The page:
A district court, in the United States federal judicial system, refers to one of the 94 trial courts throughout the nation that determine facts and apply legal principles to both civil and criminal cases. At least one district court sits in each state, including in the United States’ four territories. Additionally, each district includes a bankruptcy unit. District court judges are appointed to the bench for life terms by the President of the United States and are subject to confirmation by the U.S. Senate.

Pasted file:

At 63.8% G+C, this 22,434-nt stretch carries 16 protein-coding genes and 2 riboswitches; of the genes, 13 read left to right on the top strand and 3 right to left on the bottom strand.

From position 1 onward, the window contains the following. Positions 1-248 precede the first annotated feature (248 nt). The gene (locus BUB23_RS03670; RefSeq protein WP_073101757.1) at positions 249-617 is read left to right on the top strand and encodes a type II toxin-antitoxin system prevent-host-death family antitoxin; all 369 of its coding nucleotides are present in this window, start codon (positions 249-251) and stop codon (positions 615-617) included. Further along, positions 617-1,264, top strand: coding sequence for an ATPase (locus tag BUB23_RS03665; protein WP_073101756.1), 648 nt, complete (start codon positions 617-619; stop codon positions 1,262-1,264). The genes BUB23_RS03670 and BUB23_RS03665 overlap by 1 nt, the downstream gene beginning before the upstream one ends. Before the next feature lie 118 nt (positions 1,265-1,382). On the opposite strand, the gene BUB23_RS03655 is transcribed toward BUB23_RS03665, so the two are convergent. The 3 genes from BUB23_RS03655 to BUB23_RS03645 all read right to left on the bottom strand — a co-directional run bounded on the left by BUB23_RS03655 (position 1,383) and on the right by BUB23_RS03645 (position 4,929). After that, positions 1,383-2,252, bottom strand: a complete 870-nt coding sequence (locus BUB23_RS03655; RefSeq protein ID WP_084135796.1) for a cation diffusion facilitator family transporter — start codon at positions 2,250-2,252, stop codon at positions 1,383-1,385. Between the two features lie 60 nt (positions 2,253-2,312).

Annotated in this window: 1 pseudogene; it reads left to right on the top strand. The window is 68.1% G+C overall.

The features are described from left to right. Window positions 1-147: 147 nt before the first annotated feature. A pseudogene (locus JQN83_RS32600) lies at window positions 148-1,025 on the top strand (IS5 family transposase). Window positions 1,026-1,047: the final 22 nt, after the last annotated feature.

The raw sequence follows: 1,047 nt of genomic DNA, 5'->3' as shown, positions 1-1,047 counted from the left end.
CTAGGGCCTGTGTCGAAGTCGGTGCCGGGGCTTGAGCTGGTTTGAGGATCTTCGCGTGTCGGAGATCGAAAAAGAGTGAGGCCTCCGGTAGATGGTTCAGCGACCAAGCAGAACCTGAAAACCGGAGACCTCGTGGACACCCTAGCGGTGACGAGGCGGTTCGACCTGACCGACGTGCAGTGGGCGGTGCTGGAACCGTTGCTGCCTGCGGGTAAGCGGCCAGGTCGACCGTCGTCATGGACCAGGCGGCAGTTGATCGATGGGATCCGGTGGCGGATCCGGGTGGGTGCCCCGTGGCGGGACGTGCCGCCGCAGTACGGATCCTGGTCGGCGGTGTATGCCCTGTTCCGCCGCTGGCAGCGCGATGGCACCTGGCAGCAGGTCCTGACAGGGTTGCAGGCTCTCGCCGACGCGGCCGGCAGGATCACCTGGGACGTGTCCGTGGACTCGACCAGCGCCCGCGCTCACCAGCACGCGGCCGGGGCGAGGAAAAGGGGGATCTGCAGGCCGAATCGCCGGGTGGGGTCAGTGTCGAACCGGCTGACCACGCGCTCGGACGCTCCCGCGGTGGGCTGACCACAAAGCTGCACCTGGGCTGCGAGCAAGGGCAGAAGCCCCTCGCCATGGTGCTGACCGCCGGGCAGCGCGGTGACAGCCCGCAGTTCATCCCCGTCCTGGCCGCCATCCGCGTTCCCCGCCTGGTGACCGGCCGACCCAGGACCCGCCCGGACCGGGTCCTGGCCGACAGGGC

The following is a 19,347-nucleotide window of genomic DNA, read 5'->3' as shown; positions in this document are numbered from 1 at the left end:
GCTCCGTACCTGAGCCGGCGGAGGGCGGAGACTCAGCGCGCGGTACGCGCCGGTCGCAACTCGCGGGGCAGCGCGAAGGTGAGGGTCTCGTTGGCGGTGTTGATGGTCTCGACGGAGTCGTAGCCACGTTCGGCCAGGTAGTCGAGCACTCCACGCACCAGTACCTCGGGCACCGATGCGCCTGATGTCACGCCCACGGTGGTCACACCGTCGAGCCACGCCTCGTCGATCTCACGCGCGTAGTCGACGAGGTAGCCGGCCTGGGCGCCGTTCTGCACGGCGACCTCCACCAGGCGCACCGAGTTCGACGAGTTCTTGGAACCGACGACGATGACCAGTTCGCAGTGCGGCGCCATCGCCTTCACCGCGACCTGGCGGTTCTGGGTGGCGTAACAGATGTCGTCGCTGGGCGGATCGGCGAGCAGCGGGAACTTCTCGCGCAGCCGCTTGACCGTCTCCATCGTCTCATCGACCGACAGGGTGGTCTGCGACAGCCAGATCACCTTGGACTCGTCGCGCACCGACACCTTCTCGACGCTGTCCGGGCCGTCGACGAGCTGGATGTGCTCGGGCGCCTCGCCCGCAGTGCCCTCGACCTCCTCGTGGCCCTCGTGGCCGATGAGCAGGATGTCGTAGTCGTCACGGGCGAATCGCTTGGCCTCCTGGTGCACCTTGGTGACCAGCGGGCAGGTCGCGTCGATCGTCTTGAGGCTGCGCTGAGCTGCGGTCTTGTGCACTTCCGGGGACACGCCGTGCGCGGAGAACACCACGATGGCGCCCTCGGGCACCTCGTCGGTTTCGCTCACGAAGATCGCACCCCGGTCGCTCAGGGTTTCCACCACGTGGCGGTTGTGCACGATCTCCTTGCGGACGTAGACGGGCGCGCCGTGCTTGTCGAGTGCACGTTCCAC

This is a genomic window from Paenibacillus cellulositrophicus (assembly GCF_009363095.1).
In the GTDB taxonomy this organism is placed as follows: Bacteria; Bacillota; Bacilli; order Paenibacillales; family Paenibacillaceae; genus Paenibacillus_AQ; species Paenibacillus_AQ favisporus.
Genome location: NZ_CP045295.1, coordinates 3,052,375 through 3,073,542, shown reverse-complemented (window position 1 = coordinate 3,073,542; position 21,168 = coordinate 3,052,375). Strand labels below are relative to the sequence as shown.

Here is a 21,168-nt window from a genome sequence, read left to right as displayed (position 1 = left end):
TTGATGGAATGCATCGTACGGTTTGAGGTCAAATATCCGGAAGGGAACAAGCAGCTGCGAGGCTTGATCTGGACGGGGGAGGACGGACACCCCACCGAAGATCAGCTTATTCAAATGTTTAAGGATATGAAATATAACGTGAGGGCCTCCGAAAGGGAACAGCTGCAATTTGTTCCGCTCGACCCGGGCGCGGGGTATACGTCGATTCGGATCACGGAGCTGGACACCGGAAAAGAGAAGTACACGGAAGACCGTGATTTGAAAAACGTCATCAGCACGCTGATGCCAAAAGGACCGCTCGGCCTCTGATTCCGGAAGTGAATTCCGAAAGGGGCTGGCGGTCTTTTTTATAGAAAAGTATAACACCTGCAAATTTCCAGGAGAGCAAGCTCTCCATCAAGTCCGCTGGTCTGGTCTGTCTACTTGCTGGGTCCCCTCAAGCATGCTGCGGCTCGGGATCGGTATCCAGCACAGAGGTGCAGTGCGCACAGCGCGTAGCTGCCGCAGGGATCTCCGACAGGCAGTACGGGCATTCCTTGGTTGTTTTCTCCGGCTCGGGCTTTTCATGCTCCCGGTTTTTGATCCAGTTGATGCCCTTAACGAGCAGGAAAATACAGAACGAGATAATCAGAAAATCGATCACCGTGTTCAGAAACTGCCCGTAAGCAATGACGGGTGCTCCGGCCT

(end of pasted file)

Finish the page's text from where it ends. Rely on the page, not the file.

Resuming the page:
At the state level, a district court may refer to the geographic area of a state trial court’s jurisdiction. See, e.g., New York State Judicial Districts in the Fourth Department
[Last updated in July of 2021 by the Wex Definitions Team]